After some brainstorming by e-mail we chose a few Debussy songs to start with. We tried several of them in many tonalities exploring how a song’s character would change. It was also interesting to hear that a song would make a totally different impression if it was sung in English instead of the original French text. We also started to improvise on the themes of each song, which was a brand new playground for me coming from a classical background. We worked for about a year before we went on stage together for the first time. It was a fantastic experience for me, as I rarely have so much time to prepare one single program.
Doing concerts in 2018 and 2019 we often felt we need to bring a bit of hard-edge to this pure acoustic sound. This happened at the end of 2019, when Márton Fenyvesi joined us with his vast palette of electronic effects. After the first concert as a trio I was overflowing with the feeling that this project had finally been fulfilled.
There are many descriptions of the ideal state of mind for being creative. What is it like for you? What supports this ideal state of mind and what are distractions? Are there strategies to enter into this state more easily?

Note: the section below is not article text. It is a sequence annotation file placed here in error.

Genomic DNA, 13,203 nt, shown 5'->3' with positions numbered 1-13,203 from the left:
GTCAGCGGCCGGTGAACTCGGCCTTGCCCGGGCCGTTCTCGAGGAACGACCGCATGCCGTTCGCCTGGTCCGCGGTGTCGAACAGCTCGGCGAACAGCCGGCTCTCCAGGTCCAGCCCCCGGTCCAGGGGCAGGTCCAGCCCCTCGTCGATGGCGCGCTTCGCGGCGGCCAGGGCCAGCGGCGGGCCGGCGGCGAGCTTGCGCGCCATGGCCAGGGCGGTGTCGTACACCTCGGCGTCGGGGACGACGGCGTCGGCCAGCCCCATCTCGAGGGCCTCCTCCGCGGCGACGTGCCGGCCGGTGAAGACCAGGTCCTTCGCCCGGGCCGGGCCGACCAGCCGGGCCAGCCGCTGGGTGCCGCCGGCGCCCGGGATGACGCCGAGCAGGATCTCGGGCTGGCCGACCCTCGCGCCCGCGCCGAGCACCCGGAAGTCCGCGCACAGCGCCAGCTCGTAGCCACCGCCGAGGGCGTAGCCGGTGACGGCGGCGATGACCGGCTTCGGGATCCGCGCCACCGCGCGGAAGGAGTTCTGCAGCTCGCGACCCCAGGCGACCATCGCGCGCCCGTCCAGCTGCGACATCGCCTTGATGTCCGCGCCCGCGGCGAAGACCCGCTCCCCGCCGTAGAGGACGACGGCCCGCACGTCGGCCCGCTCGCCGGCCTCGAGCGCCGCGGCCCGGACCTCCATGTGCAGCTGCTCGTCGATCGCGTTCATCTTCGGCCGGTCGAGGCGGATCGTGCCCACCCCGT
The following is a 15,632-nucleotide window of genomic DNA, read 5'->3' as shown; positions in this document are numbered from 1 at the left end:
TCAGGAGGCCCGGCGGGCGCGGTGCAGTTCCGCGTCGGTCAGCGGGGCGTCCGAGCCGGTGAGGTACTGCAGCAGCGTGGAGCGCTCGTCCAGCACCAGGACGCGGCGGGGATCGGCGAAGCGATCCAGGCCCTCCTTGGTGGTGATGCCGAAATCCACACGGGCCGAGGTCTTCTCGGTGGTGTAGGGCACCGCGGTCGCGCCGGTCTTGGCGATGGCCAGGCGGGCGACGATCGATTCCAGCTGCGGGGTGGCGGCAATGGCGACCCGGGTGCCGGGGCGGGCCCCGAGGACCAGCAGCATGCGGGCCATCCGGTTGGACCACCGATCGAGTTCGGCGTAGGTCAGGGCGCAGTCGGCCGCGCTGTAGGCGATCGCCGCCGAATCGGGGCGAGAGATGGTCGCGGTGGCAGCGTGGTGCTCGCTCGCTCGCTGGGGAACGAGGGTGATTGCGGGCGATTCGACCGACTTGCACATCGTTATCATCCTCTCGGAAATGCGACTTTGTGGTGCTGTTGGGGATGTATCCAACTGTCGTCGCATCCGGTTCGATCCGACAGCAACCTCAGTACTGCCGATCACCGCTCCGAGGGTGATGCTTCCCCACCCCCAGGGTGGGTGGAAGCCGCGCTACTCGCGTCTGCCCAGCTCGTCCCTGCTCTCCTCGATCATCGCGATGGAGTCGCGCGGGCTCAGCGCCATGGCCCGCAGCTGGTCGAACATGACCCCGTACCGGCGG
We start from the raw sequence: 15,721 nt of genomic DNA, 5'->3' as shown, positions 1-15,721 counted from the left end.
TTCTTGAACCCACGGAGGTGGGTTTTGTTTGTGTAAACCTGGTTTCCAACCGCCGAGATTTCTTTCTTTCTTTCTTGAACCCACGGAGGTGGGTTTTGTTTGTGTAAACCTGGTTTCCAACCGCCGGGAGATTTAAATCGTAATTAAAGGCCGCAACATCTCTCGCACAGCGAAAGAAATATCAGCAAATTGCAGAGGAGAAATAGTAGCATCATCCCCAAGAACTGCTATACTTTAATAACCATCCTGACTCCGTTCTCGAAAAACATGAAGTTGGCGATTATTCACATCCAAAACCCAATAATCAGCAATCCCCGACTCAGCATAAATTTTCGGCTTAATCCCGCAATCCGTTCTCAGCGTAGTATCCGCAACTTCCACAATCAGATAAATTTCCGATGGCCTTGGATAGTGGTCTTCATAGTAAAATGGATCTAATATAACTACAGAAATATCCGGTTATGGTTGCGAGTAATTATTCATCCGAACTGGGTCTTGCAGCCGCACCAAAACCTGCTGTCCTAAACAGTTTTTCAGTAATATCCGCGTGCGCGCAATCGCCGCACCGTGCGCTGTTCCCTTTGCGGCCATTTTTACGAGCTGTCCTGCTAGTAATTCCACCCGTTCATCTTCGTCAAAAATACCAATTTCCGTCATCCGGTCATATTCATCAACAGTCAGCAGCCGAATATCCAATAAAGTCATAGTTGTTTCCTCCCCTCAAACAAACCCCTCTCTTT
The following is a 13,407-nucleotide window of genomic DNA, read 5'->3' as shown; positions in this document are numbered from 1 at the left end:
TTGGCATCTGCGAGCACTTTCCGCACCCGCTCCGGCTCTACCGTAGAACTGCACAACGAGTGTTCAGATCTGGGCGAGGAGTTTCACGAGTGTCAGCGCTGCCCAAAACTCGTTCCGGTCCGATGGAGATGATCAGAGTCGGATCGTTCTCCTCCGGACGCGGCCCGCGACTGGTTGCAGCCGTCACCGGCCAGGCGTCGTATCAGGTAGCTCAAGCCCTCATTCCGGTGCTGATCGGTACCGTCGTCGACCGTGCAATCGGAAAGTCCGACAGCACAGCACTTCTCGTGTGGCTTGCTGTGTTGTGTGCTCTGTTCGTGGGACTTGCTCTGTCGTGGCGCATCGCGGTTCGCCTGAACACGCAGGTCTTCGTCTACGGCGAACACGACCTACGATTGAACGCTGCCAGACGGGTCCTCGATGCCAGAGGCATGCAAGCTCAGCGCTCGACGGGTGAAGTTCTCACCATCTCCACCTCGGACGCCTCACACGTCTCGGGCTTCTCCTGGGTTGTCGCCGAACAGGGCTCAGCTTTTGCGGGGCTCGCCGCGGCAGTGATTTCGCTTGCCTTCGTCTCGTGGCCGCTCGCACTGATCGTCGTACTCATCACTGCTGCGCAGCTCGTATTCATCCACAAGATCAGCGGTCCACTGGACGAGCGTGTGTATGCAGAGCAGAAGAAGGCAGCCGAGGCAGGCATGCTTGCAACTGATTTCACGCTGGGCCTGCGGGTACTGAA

AR: It is difficult to define what is “ideal”, as it is probably never ideal … However, my creativity grows when I have time to think about new ideas, do some research and brainstorming on that topic with others, when I have time to read, be alone and think, watch movies, go to exhibitions, have interesting discussions, rehearse with people whom I like to play with. I also feel a boost of creativity when I teach.
How do you make use of technology? In terms of the feedback mechanism between technology and creativity, what do humans excel at, what do machines excel at?
VH: In our project Debussy Now! sound design is key, and it is achieved through technological tools. Anastasia and I had been experimenting with Debussy’s songs acoustically for years, altering structures and improvising with their motives. But we knew that one element was missing, we wanted to add sound design to the natural voice and the harp. That’s when Márton joined us, and we got ready to record the album.
Collaborations can take on many forms. What role do they play in your approach and what are your preferred ways of engaging with other creatives through playing together or just talking about ideas?
VH: I always feel blessed when I find people who inspire me creatively. Luckily it happens a lot, and I like to engage in collaborations. It’s the differences that inspire the most, maybe that’s why I, a jazz singer, choose to work with classical musicians, contemporary dancers, photographers. I look for anything that I can adopt from specific improvisation techniques to work attitude and concept building skills.